I try to keep the “social media madness” to a minimum here, because that’s not really what this blog is about. But this is where I document all my “life stuff” including career stuff, so I thought I would make note of it. And this post is really about the process of deciding what to tackle next in my work life, rather than the social media fishbowl of it all.
I am doing that “zig when people expect me to zag” thing again at work.
I am not ashamed to say that I am pretty much at the top of my game when it comes to what I do for a living. There are plenty of people with more Twitter followers, blog subscribers and a larger community of fanboys than me. (As you can see, I’m crying big buckets of jealous tears over that. 😉 Or not.)
But when it comes to the quality of my work, my clients’ and employers’ satisfaction level, the stuff I’ve learned-by-doing, and the creative variety of projects I’ve been blessed to work on… yeah. I submit, as humbly as I can under the circumstances, I’m pretty kickass.
I could comfortably keep doing this well, and getting paid to do it well, for a really long time. So it seems like the only thing left to do, is start doing something else.
The “something else” is something that I’ve actually been doing for a while now, but it hasn’t been my primary focus. It’s something that I’ve realized in the last few months, we’ve only begun to scratch the surface of its value for our clients. So after a lot of talking with my very smart bosses, I’m going to be putting on my mining gear and digging into this particular vein of awesome.
I’m really excited as I delve into this new area of specialization. It’s challenging in the same way that social media execution and activation were challenging to me in early 2007, when I took on my first big client project. It’s fascinating to me the same way that message boards and blogs were when I first dove into the social web on a personal level in 2002 or so. It’s exciting to me the same way that the BBS was when I used it to find the other comic geeks at IUS back in the early 90s. It’s also a little scary and intimidating.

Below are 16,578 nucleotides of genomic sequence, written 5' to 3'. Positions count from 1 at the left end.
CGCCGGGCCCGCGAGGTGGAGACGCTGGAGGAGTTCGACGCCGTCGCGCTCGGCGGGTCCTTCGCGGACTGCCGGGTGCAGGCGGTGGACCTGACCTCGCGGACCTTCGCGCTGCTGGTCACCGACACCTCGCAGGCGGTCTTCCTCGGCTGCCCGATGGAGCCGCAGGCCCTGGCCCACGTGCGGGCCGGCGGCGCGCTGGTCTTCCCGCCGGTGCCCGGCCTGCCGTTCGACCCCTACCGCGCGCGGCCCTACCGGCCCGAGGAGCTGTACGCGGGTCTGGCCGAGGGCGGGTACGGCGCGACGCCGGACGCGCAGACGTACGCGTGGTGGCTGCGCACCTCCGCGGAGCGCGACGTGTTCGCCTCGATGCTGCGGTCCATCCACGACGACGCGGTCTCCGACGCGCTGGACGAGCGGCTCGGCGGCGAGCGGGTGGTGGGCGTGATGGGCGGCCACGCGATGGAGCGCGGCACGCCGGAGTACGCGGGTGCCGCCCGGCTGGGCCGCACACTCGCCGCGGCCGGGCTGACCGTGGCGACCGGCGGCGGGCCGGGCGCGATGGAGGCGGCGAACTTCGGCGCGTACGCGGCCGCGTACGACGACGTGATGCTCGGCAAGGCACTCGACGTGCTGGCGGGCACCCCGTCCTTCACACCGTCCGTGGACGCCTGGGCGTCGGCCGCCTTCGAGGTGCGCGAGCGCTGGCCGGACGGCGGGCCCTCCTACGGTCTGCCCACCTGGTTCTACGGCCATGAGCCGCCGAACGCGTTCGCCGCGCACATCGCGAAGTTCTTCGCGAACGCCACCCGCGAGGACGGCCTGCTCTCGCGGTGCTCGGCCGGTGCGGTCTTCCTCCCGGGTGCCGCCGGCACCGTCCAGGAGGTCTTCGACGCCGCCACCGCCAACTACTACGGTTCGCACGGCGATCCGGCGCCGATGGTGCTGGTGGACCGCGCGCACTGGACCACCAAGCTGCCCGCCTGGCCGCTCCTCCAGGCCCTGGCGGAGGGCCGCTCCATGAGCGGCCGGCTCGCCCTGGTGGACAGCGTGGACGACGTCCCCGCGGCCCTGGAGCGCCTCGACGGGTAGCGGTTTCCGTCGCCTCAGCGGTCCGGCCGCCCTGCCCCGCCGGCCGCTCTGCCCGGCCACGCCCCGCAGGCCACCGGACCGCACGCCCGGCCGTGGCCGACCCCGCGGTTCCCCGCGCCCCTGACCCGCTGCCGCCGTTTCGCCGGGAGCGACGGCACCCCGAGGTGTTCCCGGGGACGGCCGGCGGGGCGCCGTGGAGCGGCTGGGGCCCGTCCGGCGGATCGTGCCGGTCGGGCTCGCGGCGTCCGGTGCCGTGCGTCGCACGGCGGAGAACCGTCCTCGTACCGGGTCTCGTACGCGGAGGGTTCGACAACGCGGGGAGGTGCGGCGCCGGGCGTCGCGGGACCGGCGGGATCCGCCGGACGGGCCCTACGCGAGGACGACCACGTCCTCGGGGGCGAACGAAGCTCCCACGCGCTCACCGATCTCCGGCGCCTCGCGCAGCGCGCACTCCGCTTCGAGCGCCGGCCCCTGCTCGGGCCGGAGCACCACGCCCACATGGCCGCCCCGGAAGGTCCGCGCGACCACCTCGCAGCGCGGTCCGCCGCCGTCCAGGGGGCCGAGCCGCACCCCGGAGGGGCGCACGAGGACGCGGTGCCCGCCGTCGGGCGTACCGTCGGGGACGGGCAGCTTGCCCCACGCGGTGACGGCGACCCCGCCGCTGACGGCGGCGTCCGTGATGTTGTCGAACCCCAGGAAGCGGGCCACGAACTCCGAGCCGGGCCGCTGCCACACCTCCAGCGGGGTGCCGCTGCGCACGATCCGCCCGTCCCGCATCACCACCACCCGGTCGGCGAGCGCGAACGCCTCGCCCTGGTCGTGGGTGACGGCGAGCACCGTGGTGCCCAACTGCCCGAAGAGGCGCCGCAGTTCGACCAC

And while I said I could comfortably keep doing what I’m doing for a long time, that wasn’t 100% accurate. The truth is, I need to be challenged. I need to be in over my head a little. Also, as a wise man (or maybe just a wise guy) once said, “a person doesn’t scale.” There’s only so much of me to go around. I can’t scale myself to do amazing work on multiple clients with fully-launched, highly-active social media programs.
My new specialization will let me continue to contribute to the success of my existing clients, and maintain those professional relationships (and even work with some new clients). It will allow me to better develop some talents that I haven’t had a chance to really let shine before.
I’ve always said I want to advance in my career but I have no interest in being a manager or supervisor. I prefer being a pace-setter and leading by example to being “the designated leader.” This move will allow me to grow without having to take on supervisory or managerial role that I know I wouldn’t be good at and wouldn’t be happy doing. I’ve seen too many ambitious friends bite off more than they could chew in that respect, and I want to learn from their mistakes.
I’m working with my fabulous employer to make a smooth and happy transition that will keep everyone happy.